Obviously winning isn't a bad thing, but to suggest that losing will ruin prospects is taking it a little too far.
Breakdown of players selected in top five:
All told, these five teams made sixteen picks inside the top five. Of those picks, ten were forwards, five were defensemen and one was a goalie. 7 of the 10 forwards were centers.
5 of the 7 centers have panned out so far, while Schenn and Turris have work to do to join that list. Schenn looks like a player, so that leaves only Turris to figure it out.
The Oilers and their fans are hoping that Cam Barker doesn't become the first bust of the 5 defensemen. So far, Doughty, Whitney and Alzner have worked out; while the jury is still out on Hickey and Barker.
Only Pittsburgh selected more than one center, and only they have a Stanley Cup. Take from that what you will.
The Oilers are most similar to...
Washington. At least so far.
The Oilers don't quite have the caliber of talent or the number of high draft picks to be considered the next Pittsburgh, but the quality of the Oilers' picks is far superior to that of Phoenix. Edmonton would love it if they had selected a future Norris Trophy winner outside of the first round, but as yet there is no Duncan Keith on this team. And the Los Angeles Kings have simply traded for too much of their roster to be called the most similar to the Oilers. That, and they also have Doughty which is something the Oilers simply lack.
Like Edmonton, the Capitals drafted their first line left winger in Ovechkin and their number one center in Backstrom. If the Oilers were to have another lottery pick next year, it would almost certainly be used on a defenseman - which is similar to what Washington did with Alzner.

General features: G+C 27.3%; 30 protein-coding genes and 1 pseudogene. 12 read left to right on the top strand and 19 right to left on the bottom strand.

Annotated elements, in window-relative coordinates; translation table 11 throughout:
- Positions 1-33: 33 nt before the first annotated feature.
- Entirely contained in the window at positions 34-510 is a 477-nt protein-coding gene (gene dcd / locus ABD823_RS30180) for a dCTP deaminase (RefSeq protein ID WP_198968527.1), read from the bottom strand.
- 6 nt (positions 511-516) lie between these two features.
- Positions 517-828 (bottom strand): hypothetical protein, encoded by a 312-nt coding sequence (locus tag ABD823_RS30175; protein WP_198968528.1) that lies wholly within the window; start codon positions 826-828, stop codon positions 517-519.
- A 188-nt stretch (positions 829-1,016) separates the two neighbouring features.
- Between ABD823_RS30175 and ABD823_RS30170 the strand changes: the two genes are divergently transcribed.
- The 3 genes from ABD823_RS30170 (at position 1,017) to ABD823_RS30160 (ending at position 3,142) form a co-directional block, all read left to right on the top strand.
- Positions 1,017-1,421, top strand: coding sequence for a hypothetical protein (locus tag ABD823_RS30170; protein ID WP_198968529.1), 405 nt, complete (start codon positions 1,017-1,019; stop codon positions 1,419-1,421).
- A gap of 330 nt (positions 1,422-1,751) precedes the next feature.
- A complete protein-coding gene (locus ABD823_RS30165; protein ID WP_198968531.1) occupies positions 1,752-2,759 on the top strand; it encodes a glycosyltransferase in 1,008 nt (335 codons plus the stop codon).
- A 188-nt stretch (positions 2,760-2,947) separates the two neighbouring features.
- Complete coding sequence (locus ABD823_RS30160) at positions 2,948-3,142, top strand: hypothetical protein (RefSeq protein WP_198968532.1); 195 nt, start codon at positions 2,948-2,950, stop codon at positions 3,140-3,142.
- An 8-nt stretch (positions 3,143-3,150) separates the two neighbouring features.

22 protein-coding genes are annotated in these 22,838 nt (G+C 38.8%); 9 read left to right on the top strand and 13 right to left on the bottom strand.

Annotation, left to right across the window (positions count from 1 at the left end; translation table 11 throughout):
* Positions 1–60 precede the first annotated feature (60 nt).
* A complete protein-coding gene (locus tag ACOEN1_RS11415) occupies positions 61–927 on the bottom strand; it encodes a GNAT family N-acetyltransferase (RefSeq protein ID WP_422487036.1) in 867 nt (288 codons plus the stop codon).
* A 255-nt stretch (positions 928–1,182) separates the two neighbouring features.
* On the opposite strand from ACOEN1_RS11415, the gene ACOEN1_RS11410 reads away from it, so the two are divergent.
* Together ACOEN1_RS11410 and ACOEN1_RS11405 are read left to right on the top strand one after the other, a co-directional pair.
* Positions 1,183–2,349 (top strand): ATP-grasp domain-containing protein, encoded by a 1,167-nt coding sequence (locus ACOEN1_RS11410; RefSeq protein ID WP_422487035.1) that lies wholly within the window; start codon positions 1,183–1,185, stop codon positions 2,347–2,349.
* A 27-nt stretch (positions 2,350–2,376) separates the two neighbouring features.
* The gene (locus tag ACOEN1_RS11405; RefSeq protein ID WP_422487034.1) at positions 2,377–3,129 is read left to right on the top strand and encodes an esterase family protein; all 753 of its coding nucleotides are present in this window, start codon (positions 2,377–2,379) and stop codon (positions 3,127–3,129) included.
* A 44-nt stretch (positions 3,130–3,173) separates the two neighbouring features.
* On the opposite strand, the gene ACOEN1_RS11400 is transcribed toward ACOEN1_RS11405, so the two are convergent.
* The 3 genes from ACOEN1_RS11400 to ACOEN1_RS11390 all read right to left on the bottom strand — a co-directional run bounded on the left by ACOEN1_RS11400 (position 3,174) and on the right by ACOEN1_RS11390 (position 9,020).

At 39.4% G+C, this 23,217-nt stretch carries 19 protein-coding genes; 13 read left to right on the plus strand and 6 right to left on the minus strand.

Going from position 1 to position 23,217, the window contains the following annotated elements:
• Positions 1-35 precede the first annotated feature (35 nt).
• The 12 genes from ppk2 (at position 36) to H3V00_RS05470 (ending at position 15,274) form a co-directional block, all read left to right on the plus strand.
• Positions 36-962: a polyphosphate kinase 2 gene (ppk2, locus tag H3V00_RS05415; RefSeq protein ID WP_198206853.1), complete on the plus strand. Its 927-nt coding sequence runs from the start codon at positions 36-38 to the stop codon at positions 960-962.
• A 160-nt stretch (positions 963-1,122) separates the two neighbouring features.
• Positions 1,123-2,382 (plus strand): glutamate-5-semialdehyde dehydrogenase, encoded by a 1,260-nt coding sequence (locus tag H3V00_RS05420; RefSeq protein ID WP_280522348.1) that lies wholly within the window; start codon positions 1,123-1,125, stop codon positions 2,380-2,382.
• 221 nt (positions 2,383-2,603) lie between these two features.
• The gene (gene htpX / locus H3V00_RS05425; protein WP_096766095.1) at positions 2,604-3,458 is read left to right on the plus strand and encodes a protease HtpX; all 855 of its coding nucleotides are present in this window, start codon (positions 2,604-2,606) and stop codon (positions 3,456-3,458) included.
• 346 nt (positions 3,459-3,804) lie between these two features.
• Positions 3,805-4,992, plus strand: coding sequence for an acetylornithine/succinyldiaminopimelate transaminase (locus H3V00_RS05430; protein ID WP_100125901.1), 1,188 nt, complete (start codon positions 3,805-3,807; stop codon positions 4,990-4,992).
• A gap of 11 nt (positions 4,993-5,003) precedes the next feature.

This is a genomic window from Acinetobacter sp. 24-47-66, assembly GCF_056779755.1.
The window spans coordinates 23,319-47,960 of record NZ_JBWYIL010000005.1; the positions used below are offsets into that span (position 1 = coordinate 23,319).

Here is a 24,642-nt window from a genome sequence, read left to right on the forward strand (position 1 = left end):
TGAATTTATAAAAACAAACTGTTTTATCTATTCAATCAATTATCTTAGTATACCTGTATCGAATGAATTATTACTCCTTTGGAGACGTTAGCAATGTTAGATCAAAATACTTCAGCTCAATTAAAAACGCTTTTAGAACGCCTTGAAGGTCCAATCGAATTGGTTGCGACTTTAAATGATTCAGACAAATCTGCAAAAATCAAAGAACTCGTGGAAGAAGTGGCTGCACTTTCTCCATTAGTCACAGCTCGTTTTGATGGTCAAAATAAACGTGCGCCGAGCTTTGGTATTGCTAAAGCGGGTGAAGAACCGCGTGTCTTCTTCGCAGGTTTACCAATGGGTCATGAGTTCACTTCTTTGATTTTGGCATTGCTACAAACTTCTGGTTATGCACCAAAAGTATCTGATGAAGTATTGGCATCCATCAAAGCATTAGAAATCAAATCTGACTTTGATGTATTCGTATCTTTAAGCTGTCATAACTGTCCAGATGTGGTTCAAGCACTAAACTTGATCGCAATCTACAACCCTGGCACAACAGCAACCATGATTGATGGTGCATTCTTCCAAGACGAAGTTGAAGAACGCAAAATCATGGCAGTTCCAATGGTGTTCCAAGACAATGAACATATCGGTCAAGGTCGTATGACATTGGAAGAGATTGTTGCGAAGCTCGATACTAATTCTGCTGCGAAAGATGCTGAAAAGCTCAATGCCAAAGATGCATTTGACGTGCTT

The Oilers drafted Dubnyk, who is potentially their future starting goaltender and they also have Tyler Bunz coming. This is similar to Washington's Neuvirth and Holtby.
On defense, the Oilers will hope that Ryan Whitney continues to be an offensive force for the team, but he'll be hard pressed to match Mike Green's production over the last several years. Otherwise, both teams have drafted some good defensemen, but no Doughty or Keith. Right now the Capitals have the edge in terms of the quality of D they have selected at the draft, but the Oilers' defensive prospects still need time to catch up developmentally.
The Oilers may be most similar to the Caps, but as we have seen, each rebuild is unique. Washington's progress and whether or not they ever win a Stanley Cup has nothing to do with the Oilers. Therefore, Oilers fans shouldn't put too much stock in Washington's future when deciding how their own team will be.
What these comparisons do show is how rebuilt teams are constructed. The comparisons confirm what we already know in that the Oilers are following the same path that other rebuilt squads have taken before them. Not only that, but the Oilers have recently pulled closer to some of the stronger rebuilt teams in the league by selecting first overall twice in a row. Based on the data (and accounting for a potential top-5 pick next year), it appears that the Oilers will end up as a better team than Phoenix and as good or better than LA, Washington and Chicago - but only because Chicago was forced to blow up a lot of their core and have been scrambling to replace it.
If that does end up being the case, the Oilers will be in a very good position for a very long time. Either way, the fans have a lot to look forward to.